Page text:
China-U.S. Trade War, Day One

It’s on. After back and forth negotiations, a deadline passes and what is being described as a “trade war” commences. What sort of trade war? The market’s collective judgment so far? Day one, the global markets shrug. We consider the negotiating strategies, risks, costs, and ripple effects. Go…

Thread:

As Trade War Persists, Mnuchin Says China Talks Have ‘Broken Down’ / July 13, 2018

 

July 6, 2018

 

Some thoughts from Strategic Demands on the Art of Negotiation as negotiations between a U.S. president and his administration and the Chinese president and his government.

 

The U.S. goes on the offensive and pieces on the board move dynamically.

Look to the nuclear negotiations with China playing a central role with North and South Korea. To what extent will China now continue to add support on nuclear negotiations with North Korea?

Then there are current negotiations impacted with the Russian Federation (with a next generation ‘cold war’ growing hot), Iran of course, and Saudi Arabia, the European Union, United Kingdom, Canada, Mexico, G-7, Israel, India, Venezuela, the list of relationships threatened goes on …. the U.S president’s strategy rolls out. And the strategy? Your guess is as good as ours, but we’re willing to put our thoughts into the public sphere.

 

“One Bargainer’s Bargaining Strategy”

For context, let us begin with the US president’s self-pronounced expertise as put forward in a number of his (ghost-written) published books, for example, The Art of the Deal, written by Donald Trump and Tony Schwartz (more on Tony follows).

Let’s take a peek at the ‘essence’ of the president’s negotiation tactics, as explained by Professor David Honig under the heading of Distributive Bargaining —

 

 

 

Integrative vs. Distributive Negotiations

 

June 30th, 2018

David Honig: I’m going to get a little wonky and write about Donald Trump and negotiations. For those who don’t know, I’m an adjunct professor at Indiana University, McKinney School of Law and I teach negotiations. Okay, here goes.

Trump, as most of us know, is the credited author of “The Art of the Deal,” a book that was actually ghost written by a man named Tony Schwartz, who was given access to Trump and wrote based upon his observations. If you’ve read The Art of the Deal, or if you’ve followed Trump lately, you’ll know, even if you didn’t know the label, that he sees all dealmaking as what we call “distributive bargaining.”

Distributive bargaining always has a winner and a loser. It happens when there is a fixed quantity of something and two sides are fighting over how it gets distributed.

Think of it as a pie and you’re fighting over who gets how many pieces. In Trump’s world, the bargaining was for a building, or for construction work, or subcontractors. He perceives a successful bargain as one in which there is a winner and a loser, so if he pays less than the seller wants, he wins. The more he saves the more he wins.

The other type of bargaining is called integrative bargaining. In integrative bargaining the two sides don’t have a complete conflict of interest, and it is possible to reach mutually beneficial agreements. Think of it, not a single pie to be divided by two hungry people, but as a baker and a caterer negotiating over how many pies will be baked at what prices, and the nature of their ongoing relationship after this one gig is over.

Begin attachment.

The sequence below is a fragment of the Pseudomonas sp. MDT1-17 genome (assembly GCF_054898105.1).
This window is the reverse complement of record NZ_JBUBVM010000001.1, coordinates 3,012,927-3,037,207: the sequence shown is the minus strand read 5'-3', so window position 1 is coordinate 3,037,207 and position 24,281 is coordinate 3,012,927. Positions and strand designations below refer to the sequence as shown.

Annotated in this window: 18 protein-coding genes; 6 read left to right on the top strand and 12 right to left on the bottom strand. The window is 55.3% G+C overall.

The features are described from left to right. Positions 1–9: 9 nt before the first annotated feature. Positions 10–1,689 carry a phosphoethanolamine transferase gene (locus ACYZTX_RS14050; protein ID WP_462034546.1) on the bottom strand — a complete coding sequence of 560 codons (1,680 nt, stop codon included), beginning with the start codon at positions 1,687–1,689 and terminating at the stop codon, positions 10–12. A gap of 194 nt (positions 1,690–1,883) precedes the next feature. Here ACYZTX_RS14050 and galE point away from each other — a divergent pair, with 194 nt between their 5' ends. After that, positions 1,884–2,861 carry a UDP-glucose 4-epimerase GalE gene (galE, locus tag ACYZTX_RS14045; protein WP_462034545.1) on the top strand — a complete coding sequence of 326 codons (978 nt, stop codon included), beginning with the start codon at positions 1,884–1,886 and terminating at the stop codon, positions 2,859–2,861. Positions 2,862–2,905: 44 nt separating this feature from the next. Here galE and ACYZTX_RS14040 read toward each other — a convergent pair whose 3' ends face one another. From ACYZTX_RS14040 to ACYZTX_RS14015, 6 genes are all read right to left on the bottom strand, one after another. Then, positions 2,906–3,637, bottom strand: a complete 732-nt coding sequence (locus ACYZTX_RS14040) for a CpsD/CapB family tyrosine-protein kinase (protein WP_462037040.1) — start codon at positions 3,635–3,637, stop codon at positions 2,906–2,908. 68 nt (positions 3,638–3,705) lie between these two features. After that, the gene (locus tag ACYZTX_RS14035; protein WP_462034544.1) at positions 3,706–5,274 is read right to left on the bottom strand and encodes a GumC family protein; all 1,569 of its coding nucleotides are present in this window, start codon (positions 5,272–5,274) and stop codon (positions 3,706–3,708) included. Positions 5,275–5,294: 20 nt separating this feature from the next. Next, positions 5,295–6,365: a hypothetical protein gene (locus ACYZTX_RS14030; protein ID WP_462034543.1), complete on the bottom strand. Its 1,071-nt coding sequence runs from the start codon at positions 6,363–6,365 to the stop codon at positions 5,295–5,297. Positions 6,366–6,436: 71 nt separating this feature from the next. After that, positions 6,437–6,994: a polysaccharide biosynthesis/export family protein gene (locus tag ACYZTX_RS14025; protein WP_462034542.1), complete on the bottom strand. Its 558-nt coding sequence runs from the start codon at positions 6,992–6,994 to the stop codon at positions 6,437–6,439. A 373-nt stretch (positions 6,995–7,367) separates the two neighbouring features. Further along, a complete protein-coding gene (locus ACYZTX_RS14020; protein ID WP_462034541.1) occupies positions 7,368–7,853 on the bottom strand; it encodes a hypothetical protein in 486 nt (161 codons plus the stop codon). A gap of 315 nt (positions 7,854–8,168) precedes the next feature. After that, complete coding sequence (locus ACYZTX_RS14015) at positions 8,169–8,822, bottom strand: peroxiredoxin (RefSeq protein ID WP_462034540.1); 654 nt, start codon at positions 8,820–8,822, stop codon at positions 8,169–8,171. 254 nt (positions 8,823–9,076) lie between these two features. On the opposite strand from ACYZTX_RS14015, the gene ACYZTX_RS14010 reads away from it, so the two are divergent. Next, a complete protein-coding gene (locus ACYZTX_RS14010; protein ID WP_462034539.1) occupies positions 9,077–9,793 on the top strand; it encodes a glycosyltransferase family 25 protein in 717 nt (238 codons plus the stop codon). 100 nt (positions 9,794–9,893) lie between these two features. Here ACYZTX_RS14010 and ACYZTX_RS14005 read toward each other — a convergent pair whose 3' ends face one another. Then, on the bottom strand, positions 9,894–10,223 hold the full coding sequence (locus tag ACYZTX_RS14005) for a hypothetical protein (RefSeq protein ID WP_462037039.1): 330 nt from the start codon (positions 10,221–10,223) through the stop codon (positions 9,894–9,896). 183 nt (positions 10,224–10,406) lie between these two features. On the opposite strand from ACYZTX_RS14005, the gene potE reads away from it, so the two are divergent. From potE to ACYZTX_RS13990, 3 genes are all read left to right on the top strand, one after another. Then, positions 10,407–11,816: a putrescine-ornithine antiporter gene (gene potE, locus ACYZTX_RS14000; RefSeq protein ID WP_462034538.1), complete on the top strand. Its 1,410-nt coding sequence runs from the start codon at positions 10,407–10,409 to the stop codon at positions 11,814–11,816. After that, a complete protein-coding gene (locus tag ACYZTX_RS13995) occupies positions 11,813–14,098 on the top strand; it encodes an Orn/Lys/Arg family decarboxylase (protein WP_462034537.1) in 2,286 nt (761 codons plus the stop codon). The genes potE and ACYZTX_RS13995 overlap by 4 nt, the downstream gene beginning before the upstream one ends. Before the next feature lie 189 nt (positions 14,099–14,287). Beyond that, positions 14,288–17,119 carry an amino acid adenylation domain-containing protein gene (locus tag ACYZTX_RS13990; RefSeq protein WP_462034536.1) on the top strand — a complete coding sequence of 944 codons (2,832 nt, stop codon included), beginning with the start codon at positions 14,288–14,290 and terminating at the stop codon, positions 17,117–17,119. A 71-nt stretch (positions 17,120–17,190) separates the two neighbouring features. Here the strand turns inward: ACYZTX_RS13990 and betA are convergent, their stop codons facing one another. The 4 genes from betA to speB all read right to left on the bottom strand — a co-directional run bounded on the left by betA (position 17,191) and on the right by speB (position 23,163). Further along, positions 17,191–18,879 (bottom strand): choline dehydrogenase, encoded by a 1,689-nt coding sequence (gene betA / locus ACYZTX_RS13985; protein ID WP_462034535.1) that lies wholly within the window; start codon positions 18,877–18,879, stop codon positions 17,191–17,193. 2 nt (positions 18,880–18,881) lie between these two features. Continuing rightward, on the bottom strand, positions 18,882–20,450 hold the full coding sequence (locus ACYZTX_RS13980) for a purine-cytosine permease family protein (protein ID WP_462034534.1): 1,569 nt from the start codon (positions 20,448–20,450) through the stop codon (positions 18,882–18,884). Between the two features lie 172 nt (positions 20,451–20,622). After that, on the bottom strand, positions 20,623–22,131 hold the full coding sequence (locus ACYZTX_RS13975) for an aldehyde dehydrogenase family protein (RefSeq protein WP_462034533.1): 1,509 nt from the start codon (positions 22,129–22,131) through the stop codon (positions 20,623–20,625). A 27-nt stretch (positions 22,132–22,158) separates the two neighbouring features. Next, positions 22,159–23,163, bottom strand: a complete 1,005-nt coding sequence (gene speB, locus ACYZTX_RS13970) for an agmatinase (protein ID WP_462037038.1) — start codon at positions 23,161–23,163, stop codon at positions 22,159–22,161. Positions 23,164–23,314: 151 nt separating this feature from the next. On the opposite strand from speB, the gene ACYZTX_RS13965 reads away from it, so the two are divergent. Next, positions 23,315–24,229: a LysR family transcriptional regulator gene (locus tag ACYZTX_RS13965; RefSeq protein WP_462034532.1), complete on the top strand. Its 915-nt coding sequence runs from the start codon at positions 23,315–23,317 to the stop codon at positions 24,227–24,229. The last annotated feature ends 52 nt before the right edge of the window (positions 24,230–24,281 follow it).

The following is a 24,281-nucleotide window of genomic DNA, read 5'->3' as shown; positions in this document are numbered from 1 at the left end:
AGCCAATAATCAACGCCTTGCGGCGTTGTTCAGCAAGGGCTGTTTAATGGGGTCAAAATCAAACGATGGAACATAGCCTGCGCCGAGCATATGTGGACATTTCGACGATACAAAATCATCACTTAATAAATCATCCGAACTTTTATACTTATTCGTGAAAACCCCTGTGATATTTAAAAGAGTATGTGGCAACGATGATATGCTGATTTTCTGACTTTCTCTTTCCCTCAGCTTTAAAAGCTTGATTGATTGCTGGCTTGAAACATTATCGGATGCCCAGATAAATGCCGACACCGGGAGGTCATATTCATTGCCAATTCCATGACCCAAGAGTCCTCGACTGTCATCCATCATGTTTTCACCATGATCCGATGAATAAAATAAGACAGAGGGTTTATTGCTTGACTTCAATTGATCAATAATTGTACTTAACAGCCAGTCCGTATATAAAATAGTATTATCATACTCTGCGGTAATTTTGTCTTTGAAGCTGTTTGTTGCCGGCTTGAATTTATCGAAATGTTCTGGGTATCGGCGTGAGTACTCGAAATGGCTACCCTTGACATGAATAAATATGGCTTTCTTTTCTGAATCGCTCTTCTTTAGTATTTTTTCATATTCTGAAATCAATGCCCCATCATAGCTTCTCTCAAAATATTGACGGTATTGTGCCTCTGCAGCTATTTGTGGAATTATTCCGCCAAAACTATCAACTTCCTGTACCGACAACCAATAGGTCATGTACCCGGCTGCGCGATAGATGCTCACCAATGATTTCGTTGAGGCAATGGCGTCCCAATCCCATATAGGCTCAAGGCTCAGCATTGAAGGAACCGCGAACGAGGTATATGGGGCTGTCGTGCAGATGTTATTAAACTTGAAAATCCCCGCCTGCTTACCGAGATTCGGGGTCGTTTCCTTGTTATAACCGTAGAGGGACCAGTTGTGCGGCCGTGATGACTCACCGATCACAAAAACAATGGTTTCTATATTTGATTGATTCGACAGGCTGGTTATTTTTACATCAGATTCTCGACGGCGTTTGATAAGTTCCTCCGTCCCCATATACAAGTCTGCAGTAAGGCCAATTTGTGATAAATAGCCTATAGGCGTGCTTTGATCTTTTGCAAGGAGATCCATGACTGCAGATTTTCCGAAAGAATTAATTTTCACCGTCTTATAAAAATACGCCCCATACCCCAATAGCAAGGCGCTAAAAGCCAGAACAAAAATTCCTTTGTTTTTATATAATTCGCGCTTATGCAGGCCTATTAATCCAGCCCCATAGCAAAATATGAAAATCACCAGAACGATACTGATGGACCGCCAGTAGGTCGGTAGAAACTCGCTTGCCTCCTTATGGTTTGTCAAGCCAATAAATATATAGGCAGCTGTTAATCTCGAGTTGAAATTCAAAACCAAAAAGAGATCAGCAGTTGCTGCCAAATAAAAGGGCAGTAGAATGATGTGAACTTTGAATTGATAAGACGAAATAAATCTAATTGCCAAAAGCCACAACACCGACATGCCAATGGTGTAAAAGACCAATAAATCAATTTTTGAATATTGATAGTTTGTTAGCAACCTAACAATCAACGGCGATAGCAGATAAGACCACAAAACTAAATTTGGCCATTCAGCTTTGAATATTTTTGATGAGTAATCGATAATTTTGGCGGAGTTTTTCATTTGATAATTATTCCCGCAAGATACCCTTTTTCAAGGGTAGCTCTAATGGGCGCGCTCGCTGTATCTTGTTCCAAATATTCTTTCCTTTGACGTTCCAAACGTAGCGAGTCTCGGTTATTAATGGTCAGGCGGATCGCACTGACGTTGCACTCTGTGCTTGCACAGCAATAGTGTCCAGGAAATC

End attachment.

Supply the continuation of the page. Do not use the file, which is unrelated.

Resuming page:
The problem with Trump is that he sees only distributive bargaining in an international world that requires integrative bargaining. He can raise tariffs, but so can other countries. He can’t demand they not respond. There is no defined end to the negotiation and there is no simple winner and loser. There are always more pies to be baked. Further, negotiations aren’t binary. China’s choices aren’t (a) buy soybeans from US farmers, or (b) don’t buy soybeans. They can also (c) buy soybeans from Russia, or Argentina, or Brazil, or Canada, etc. That completely strips the distributive bargainer of his power to win or lose, to control the negotiation.

One of the risks of distributive bargaining is bad will. In a one-time distributive bargain, e.g. negotiating with the cabinet maker in your casino about whether you’re going to pay his whole bill or demand a discount, you don’t have to worry about your ongoing credibility or the next deal. If you do that to the cabinet maker, you can bet he won’t agree to do the cabinets in your next casino, and you’re going to have to find another cabinet maker…

(W)hen you approach international negotiation, in a world as complex as ours, with integrated economies and multiple buyers and sellers, you simply must approach them through integrative bargaining. If you attempt distributive bargaining, success is impossible.

 

Enter China, Dealer on the World Stage

 

 

Now let’s look at the players in today’s nuclear, economic, military negotiations with the US.

Let’s consider China. A country that has not spent trillions on war, a country that has become a powerhouse economically.

The 21st century is shaping up to be a story of China and its business interests globally, east and west, north to south … China is playing across the worldwide stage, on multiple levels. We’re talking a game of Go across time and space.

China prides itself as the old country. Wizened over the millennia of history. Negotiating with wisdom of age — and understanding of the multiple cards that must be played, whether in the Art of War or in the realm of commerce as with the New Silk Road.